PARK CITY, Utah -- The extended cut of director Mark Pellington's music video for Keane's "Everybody's Changing" opens with Pellington talking about his wife, who died at age 42. "I lost my soul mate, the mother of my child, my best friend," Pellington says.
If the director's video provides a glimpse at how consuming mourning can be, then his Sundance movie "Henry Poole Is Here," premiering tonight, offers a look at how someone can move past grief.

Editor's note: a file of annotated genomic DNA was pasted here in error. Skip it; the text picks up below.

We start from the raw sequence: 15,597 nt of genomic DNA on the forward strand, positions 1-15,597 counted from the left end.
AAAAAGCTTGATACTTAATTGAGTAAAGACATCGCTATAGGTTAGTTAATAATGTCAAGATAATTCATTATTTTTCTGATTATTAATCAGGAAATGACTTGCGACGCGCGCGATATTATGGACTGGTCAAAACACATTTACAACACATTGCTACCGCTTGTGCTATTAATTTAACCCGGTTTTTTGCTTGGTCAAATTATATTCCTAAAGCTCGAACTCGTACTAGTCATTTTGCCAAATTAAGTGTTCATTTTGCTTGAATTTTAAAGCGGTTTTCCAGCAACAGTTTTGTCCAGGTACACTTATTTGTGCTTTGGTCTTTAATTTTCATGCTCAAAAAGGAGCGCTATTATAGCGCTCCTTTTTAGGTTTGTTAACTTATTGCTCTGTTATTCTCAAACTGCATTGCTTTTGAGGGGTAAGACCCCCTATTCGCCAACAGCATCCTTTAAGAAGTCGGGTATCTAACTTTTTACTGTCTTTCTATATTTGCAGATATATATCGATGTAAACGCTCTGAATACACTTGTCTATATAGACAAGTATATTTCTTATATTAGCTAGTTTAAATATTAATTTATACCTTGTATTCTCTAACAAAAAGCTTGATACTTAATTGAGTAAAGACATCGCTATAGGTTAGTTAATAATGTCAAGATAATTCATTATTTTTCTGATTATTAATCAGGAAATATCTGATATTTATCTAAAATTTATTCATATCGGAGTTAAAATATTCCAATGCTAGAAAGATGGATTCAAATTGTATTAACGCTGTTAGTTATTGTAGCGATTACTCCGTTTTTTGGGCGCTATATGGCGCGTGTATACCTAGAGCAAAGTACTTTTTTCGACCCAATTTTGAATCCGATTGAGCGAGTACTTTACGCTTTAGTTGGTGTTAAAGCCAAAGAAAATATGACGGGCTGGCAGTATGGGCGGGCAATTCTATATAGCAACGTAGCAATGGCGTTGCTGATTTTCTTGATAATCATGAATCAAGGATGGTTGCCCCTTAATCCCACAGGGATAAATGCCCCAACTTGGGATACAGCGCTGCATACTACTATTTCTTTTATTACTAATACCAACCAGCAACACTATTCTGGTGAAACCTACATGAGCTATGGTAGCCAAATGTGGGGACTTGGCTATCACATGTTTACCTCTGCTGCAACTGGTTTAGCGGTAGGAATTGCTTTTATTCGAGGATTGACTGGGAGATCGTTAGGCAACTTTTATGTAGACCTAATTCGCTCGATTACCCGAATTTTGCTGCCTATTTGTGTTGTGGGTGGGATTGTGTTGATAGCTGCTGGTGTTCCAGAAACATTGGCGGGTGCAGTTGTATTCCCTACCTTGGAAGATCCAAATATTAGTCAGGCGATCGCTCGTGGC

Although Pellington has distinguished himself with an array of genre films -- the thriller "The Mothman Prophecies," the terrorist drama "Arlington Road" and the sexual satire "Going All the Way" -- he had not made anything that even he considered deeply personal.
As he struggled to get back on his feet and raise his daughter, then 2, after his wife died in 2004 of toxemia and sepsis after a ruptured colon, Pellington first let go of a movie he was scheduled to direct ("Firewall" with Harrison Ford). "I couldn't get out of bed, let alone direct a movie," he says. Then, after a long recovery and meetings with bereavement groups, he started reexamining screenplays he had considered making, looking for more humanistic stories. "My personal experience," he says, "had changed me."